Upon hearing his words I became happy. God did grace us with a son, and unlike our previous children he survived and no harm reached him, and we did name him Abd ul-Baqi.”

‘Allamah Tabataba’i

Story n. 4
Narrated by ‘Allamah himself: From among the amazing and strange incidents is this, that there was a time when a letter written by my brother arrived from Tabriz. In that letter the following was written: One of my students was able to communicate with the soul of our father and we asked him questions and he replied. During the conversation our father said that he has a complaint about you because you did not include him in your intention and Divine reward (thawab) of the tafsir that your wrote.
No one was aware of this matter except God and I, and even our brother was unaware of this, as it was a matter related to an intention of the heart.
When my brother’s letter arrived I was extremely ashamed. I said, “O my Lord, if this tafsir of ours has been accepted by you and has any reward, I give the reward as a gift to the soul of my father and my mother.”
I had not yet written about this in reply to my brother’s letter, when a few days later a letter arrived from him saying that this time when we spoke to father he was happy and said, “May God extend Sayyid Muhammad Husayn’s life and aid him, as he has sent us a gift.”

‘Allamah Tabataba’i

Story n. 5
Narrated by ‘Allamah himself: When I was studying in Najaf, I used to earn my living by receiving a monthly wage from Tabriz. Once, as a result of a conflict between the two countries [Iran and Iraq], my monthly salary was stopped and my savings were dwindling. One day I was sitting at the table studying when suddenly my train of thought was disrupted by the worry that until when will the strained relations between Iraq and Iran continue as we don’t have any money, and we are strangers in this land. As soon as this though entered my mind I realized that someone was knocking loudly on the door. I went and opened the door and saw that there was a man at the door. He was tall, his beard was dyed with henna, his turban (amama) was tied in a special manner on his head, and he was wearing a distinctive outfit. As soon as the door opened he said, “Salamun Alaykum”.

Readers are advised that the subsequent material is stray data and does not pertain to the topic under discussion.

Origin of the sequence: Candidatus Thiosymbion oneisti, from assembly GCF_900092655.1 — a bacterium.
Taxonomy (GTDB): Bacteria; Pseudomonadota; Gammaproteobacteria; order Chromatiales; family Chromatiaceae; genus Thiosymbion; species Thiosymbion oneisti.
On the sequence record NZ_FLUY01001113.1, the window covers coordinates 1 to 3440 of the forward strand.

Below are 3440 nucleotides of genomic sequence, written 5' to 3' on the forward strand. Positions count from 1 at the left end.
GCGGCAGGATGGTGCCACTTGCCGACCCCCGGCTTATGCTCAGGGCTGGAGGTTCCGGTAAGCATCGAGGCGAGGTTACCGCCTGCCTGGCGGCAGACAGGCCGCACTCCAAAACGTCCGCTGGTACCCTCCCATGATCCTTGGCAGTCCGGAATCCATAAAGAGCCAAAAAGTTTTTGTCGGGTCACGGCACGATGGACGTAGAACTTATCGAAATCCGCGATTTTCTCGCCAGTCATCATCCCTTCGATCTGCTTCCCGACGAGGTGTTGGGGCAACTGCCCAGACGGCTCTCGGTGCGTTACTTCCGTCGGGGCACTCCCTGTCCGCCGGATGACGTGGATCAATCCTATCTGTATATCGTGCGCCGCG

I replied his salam, and he said, “I am Shah Husayn Wali! God says [to you] “in these 18 years when have I ever let you go hungry that you have now abandoned your studies and fallen into the thought that until when will the relations between Iraq and Iran remained strained and when will they send us money!” Farewell to you!” I also bid him farewell and closed the door.
I sat at the table. At that time I lifted my head from my hands, and then a number of questions arose for me – that did I actually walk to the door, or did I witness this scholar sitting here with my head in my hands?! Had I been asleep or awake?! Had the man called himself Shaykh Husayn Wali or Shah Husayn Wali. His appearance was not appropriate with the title Shah, nor was I sure that he was a Shaykh!
Some time passed and these questions remained unanswered, until a letter arrived from Tabriz that I should go there.
In the morning, according to my regular schedule, I went to Najaf’s Wadius Salam [graveyard] between dawn and sunrise, and walked between the graves reciting Sura Fatiha. Suddenly I saw a grave that was obviously an important one. I read the gravestone and saw that after many inscriptions in praise of the deceased it was written: the late Shah Husayn Wali! I realized that it was the same individual that had visited my home in Najaf. I looked at the date of his death and saw that it was nearly 300 years earlier.
I was surprised at his sentence “in 18 years when have we ever let you go hungry”, because I had spent 9 years in Najaf, and I was 35 years old. So why 18 years?! After some thought I understood that it was exactly 18 years that I had put on the turban (amama) and the clothes of a soldier of Imam Zaman (aj)!”

Last Days

Story n. 1